PEOPLE who purchased properties in Cyprus financed by Cypriot banks were shocked to receive tax demands from HM Revenue & Customs for interest earned on their escrow accounts.
Cypriot banks have been using this peculiar method of releasing funds to property developers during the various stages of construction by placing the total amount of the loan in a holding account (called an escrow account) pending submission of Architect’s Certificates by the developer. They argue that the lender is fully compensated for the excess interest they pay on the loan by receiving the equivalent interest on the escrow account.
But this is not the end of the story. The bank in Cyprus then notifies HMRC under the European Union Savings Directive (EUSD) that income has been earned by the borrower on the escrow account. HMRC then demand payment of tax on this interest from the borrowers. The Revenue often goes back years to well before the EU Directive came in force and sometimes open a full investigation into the financial affairs of these individuals. The tax bill can be anything from a few hundred to several thousand pounds. These are people who purchased a property in Cyprus anticipating low interest, high rental and high resale values and instead they face up to 40% appreciation in foreign currency loans, high interest, negligible rental income and a drop of up to 70% in property values. The last thing they need is for the tax man to turn up demanding tax on interest they did not earn.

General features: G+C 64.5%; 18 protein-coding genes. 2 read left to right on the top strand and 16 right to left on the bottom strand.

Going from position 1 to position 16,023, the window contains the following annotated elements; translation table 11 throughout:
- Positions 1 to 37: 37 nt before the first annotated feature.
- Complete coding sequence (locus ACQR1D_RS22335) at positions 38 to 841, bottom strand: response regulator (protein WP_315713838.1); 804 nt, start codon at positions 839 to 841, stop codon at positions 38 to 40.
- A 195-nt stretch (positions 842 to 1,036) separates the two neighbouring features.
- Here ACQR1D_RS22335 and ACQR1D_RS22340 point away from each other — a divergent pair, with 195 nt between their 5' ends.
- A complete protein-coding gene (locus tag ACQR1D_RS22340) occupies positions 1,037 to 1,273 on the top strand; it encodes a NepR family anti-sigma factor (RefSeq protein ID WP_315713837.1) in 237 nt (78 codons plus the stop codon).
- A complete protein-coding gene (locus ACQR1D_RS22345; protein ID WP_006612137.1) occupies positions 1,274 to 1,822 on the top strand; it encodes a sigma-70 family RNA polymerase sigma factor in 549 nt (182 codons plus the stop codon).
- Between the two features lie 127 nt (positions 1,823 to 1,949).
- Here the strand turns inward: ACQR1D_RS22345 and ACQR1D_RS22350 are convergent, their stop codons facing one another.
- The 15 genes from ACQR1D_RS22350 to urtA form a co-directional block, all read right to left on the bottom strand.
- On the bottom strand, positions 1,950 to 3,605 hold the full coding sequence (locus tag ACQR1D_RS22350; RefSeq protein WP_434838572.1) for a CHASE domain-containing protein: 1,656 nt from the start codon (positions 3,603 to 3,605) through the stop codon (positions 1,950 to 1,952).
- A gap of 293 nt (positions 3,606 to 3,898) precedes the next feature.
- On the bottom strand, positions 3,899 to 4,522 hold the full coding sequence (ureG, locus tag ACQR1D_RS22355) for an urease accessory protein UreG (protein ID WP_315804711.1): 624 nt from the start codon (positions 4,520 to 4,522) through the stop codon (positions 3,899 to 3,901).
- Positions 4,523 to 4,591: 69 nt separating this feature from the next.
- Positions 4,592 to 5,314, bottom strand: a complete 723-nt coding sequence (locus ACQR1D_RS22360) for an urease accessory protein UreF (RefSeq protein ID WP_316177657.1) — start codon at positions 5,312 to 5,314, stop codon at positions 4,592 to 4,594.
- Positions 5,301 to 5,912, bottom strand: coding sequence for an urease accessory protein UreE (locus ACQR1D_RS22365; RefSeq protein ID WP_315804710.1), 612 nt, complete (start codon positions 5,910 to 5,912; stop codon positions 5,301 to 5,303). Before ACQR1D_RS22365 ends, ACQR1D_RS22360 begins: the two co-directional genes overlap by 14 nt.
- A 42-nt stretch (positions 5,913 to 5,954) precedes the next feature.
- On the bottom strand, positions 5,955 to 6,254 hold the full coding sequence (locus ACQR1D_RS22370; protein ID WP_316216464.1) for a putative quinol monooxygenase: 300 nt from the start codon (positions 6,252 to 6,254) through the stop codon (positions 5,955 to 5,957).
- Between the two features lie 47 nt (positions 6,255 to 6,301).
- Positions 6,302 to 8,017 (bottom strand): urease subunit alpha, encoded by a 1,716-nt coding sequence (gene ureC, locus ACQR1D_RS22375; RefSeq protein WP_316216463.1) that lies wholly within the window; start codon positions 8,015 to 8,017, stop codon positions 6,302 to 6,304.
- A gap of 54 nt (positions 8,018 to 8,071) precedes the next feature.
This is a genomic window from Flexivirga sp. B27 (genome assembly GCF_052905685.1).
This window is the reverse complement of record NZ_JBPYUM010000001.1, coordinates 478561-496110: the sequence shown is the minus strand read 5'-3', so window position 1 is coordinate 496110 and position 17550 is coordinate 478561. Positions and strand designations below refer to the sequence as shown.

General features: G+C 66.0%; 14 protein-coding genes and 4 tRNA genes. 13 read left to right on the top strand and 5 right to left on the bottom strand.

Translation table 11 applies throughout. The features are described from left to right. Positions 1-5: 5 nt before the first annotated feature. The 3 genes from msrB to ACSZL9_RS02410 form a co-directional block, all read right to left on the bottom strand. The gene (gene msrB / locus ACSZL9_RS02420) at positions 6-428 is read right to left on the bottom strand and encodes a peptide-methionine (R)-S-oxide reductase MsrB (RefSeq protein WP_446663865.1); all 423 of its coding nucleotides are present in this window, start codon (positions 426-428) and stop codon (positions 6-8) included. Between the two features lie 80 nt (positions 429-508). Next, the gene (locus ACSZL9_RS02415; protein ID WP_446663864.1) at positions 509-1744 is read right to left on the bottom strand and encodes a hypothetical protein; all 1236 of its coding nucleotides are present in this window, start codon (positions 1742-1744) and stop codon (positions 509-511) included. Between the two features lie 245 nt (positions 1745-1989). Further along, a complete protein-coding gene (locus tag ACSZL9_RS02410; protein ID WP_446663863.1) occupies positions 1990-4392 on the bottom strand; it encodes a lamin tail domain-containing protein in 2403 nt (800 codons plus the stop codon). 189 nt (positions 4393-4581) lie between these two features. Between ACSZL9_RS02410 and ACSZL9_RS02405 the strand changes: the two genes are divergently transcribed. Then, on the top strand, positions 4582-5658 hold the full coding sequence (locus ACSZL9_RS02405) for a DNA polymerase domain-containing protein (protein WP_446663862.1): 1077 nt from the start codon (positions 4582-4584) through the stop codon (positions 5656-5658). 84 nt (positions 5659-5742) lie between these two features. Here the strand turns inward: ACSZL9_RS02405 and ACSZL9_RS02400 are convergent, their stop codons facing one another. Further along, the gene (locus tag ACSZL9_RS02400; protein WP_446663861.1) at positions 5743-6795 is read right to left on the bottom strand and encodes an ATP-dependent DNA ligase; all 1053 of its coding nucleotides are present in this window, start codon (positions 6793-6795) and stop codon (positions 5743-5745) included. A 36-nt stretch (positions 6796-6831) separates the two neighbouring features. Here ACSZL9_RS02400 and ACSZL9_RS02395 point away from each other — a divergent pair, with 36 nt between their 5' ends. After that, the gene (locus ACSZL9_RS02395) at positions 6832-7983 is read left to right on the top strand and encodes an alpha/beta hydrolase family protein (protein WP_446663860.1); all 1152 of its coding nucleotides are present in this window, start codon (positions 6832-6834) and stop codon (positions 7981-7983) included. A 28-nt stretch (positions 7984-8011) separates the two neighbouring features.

“I suppose we have to thank the banks in Cyprus for their diligence,” said George Kounis, Consultant with Maxwell Alves, Solicitors in the City of London. “I only wish that they stuck to the rules in all other matters.”
Maxwell Alves, who often take the role of campaigning lawyers and have been heavily involved in negotiations with Cypriot banks on behalf of clients, have now written to HM Revenue & Customs requesting a review of the application of the rules and tax refunds to the thousands of borrowers who have been caught by this peculiar internal procedure applied by Cypriot banks. They have also written to Bill Cash MP who is leading an all-party group of MPs on the Cyprus Property mis-selling scandal to intervene.
“Strictly speaking, HMRC may be applying the rules correctly but they are missing the point,” explains George Kounis. “The simple way of doing it, would have been for the bank to give an undertaking to the developer and add the stage payments to the loan as and when papers were submitted. Even if they chose to do it through an escrow account, the account should have been a non-interest bearing account and the interest earned should be credited to the loan directly which would not give rise to an EUSD declaration.”
It normally takes 4-6 weeks to get a response from HMRC, probably longer when more complicated issues are raised. Maxwell Alves are hoping that with the possible intervention of the newly-formed all-party group of MPs, sense will prevail and that HMRC will refund the tax paid and will stop pursuing these borrowers in future.
“Before the all-party group start sorting out issues in Cyprus, here is an issue that they can sort-out at home,” stated George Kounis.